The Welsh Revival: “Here is Love”

October 31, 1904 – Moriah Chapel Wales. A Young man named Evan Roberts spoke to the young people of His Church. What followed was – The Welsh Revival. This Song – “Here is Love, Vast as the Ocean” was sung more than any other song during that Great Revival in Wales.

To read about this move of God:   The Welsh Revival 


10 comments on “The Welsh Revival: “Here is Love”

  1. […] Sola Dei Gloria Rate this: Share this:TwitterEmailPrintStumbleUponDiggFacebookFacebookRedditLinkedInLike […]

  2. One of the risidual effects of that revival happened in the coal mines. The ponies that pulled the underground carts began to ignore commands given by the miners. What happened?

    Many of the miners had been converted and began to remove cursing from their language. The ponies were used to hearing curse laden commands, and now the commands were clean. They had to be retrained to obey commands with wholesome language!

    Would to God His Spirit would move through the western church in power and repentance!

    • aha! I’d not read about the coal miners and ponies. 🙂

      Would to God His Spirit would move through the western church in power and repentance!


      Since posting The New Definition of Revival in America books and articles i’ve read over the years concerning God sent revivals, have been on my mind.

  3. Every time I see the word ‘Revival’, I cringe.

    I think of neo-pentacostalism, charismatics shaking and screaming. In essence throwing away the Gospel, the Good News of Freedom for the captives and the oppressed, of the cross by which darkness was banished and sins blotted out. Instead ‘glory’, insanity and mammon prevails. Or legalism that chokes the life out of men by chaining them with the commands of men. On dress-code, on touch not/taste not and them praying for a ‘revival’ for this. Or a ‘revival’ for the moral people of America, taking a stand for American values, for family and innovation; for America having a ‘revival’ and being a city on the hill.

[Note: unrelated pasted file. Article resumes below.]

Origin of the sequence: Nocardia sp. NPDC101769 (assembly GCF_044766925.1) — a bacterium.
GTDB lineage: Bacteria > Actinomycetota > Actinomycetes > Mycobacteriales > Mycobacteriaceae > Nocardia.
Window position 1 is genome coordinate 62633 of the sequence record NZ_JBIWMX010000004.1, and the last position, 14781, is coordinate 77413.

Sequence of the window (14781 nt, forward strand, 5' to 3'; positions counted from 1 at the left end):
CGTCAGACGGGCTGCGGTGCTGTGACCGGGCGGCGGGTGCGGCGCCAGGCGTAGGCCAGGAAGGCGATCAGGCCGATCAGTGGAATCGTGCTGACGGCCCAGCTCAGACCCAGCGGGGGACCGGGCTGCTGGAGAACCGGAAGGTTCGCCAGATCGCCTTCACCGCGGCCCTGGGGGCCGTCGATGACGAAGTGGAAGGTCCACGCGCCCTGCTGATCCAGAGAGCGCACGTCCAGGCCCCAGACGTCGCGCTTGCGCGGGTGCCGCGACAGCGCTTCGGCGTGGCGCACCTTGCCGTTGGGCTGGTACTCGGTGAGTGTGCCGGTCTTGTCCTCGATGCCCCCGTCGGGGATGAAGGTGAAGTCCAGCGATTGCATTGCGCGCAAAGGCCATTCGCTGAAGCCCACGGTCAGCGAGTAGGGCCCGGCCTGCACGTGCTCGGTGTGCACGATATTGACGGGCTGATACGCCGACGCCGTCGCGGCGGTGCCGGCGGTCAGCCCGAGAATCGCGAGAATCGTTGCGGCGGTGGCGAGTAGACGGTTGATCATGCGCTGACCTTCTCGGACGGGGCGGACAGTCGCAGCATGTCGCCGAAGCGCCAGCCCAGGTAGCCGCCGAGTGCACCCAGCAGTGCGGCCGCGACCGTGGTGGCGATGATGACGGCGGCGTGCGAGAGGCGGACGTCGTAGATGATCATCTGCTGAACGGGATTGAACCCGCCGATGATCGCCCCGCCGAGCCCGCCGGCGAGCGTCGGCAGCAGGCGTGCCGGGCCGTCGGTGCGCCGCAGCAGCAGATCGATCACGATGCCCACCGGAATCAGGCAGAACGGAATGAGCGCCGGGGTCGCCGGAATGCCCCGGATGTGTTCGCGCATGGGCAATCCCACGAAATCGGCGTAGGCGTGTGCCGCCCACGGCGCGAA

Thank you PJ for presenting a counter-weight, a God sent Breath of Life into a nation and seeing men and women entering the Kingdom. Though I still choke saying the word ‘revival’, I see here this is the movement of the Spirit of Christ.

  4. “After his three months training at Newcastle Emlyn he (Evan Roberts) was to return to Loughor to start his ministry. He claimed to have direct visions from the Holy Spirit; very specific visions such as the number 100,000 representing the souls God intended to use him to save. As the revival unfolded Roberts is said to have depended increasingly upon what he considered the guiding of the Holy Spirit.

    “Unlike earlier religious revivals that pivoted on powerful preaching, the revival of 1904-05 relied primarily on music and on paranormal phenomena as exemplified by the visions of Evan Roberts. The intellectual emphasis of the earlier revivals had left a dearth of religious imagery that the visions supplied. They also challenged the denial of the spiritual and miraculous element of Scripture by opponents of the revival, who held liberal and critical theological positions. The structure and content of the visions not only repeated those of Scripture and earlier Christian mystical tradition but also illuminated the personal and social tensions that the revival addressed by juxtaposing Biblical images with scenes familiar to contemporary Welsh believers.”